It is extremely easy to make perfect steamed rice without a rice cooker. The formula is so very simple that it is a wonder how the rice cooker ever even came to be invented.
The recipe for making perfect, steamed rice every time is to begin by using one part rice to two parts water, such as one cup of raw rice added to two cups of cold water. Cover the saucepan and cook on high just until steam begins to come from under the lid. Do not uncover, and immediately turn the heat down to low. Keep this on very low simmer for exactly twenty-three minutes. Remove the lid and fluff with a fork. Voila! Wonderfully steamed rice!
Rice can be a part of just about every sort of cuisine. It is almost always an integral part of all Asian menus, served steamed or fried.
Many places around the globe offer desserts and beverages that are based on rice. Here in America, Rice pudding is a popular favorite. In India, Rice Pudding is called Kheer, (http://www.saveur.com/article/Recipes/Classic-Indian-Rice-Pudding) and can be scented with rose water and garnished with Pistachio nuts. In Japan, both Sake and Rice Wine are made of riceen.wikipedia.org/wiki/Sake. Mochi and Mochi Ice Cream, made out of rice and then frozen, are spectacular, delicious and creative desserts http://en.wikipedia.org/wiki/Mochi.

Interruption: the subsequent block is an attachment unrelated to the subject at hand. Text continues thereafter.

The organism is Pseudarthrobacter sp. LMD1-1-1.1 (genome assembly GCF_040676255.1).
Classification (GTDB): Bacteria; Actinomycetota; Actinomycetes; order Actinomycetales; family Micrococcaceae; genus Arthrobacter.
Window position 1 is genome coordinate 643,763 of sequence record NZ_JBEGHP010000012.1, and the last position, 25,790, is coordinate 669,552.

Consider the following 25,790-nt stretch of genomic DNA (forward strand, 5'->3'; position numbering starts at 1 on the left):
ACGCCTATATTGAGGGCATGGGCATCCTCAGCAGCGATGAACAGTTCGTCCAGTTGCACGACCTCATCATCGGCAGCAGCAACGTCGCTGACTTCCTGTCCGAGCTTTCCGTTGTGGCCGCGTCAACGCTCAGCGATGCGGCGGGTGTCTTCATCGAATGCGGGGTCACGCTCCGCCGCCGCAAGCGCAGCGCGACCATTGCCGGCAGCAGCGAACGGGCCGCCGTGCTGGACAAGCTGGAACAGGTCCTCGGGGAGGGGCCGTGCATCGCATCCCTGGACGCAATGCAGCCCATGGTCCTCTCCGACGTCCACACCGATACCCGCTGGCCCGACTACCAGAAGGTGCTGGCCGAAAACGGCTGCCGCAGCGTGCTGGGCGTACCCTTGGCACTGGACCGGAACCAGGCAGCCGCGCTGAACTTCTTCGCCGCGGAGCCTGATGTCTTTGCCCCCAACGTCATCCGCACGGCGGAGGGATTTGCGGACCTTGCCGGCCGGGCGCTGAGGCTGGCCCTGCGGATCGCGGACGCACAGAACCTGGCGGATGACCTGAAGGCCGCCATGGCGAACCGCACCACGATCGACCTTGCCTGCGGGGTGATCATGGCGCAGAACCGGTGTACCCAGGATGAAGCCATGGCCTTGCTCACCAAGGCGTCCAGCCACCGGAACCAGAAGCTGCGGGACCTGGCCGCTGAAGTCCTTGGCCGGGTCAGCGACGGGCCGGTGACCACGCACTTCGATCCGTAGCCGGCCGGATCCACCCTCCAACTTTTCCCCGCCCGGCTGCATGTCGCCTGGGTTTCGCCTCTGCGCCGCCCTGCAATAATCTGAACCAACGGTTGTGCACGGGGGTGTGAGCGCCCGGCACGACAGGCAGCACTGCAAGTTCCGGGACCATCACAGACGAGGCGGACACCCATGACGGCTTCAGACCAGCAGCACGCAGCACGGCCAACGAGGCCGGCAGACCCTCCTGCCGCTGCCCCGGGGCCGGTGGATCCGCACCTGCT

In Mexican, Cuban, Salvadorian, Colombian, Spanish, and Portuguese cuisines, one usually finds rice offered along with beans as typical entrée accompaniments. One may also find a cold drink from Mexico called Horchata. http://www.foodnetwork.com/recipes/aaron-sanchez/aaron-sanchezs-horchata-recipe.html
In Italy, Italians make a slow-cooked side dish made of rice called Risotto (http://www.kitchendaily.com/recipe/risotto-edamame-arugula-porcini) as well as rice balls, which are usually stuffed with mozzarella cheese, breaded and then fried. These are called http://Arancini. http://www.justataste.com/2012/02/arancini-rice-balls-with-marinara-sauce/.
It would seem that no matter where you are in this world, rice is a complex carbohydrate that shows up in many incarnations. Rice might be puffed or made into Chex, as in the rice cereal. It might also be a snack such as Rice Cakes, or made into Asian-style noodles, or even made into Rice Paper Wrappers for fresh, Thai Spring Rolls.
There are many great varieties of rice. Among them are Jasmine Rice (known as Sticky Rice) used in Sushi, Arborio Rice (Italian), Basmati (Asian), and several other kinds. It is important to note that these are in no way to be confused with Wild Rice (http://en.wikipedia.org/wiki/Wild_rice), which is actually a different kind of grain. White rice has had the hull removed, and brown rice has the hull still attached (http://en.wikipedia.org/wiki/Brown_rice), but both white and brown rice are interchangeable. To some degree, mostly because of containing more fiber, the brown variety of rice is considered most healthful.
Rice has been enjoyed the world over for hundreds of years by nearly everyone. Why not pick up a glass of your favorite rice wine, or a good brand of Sake and have a toast to the abundant bounty on what we call our dining table? Cheers! Chin chin! (http://www.awa.dk/glosary/slainte.htm) Nostrovia!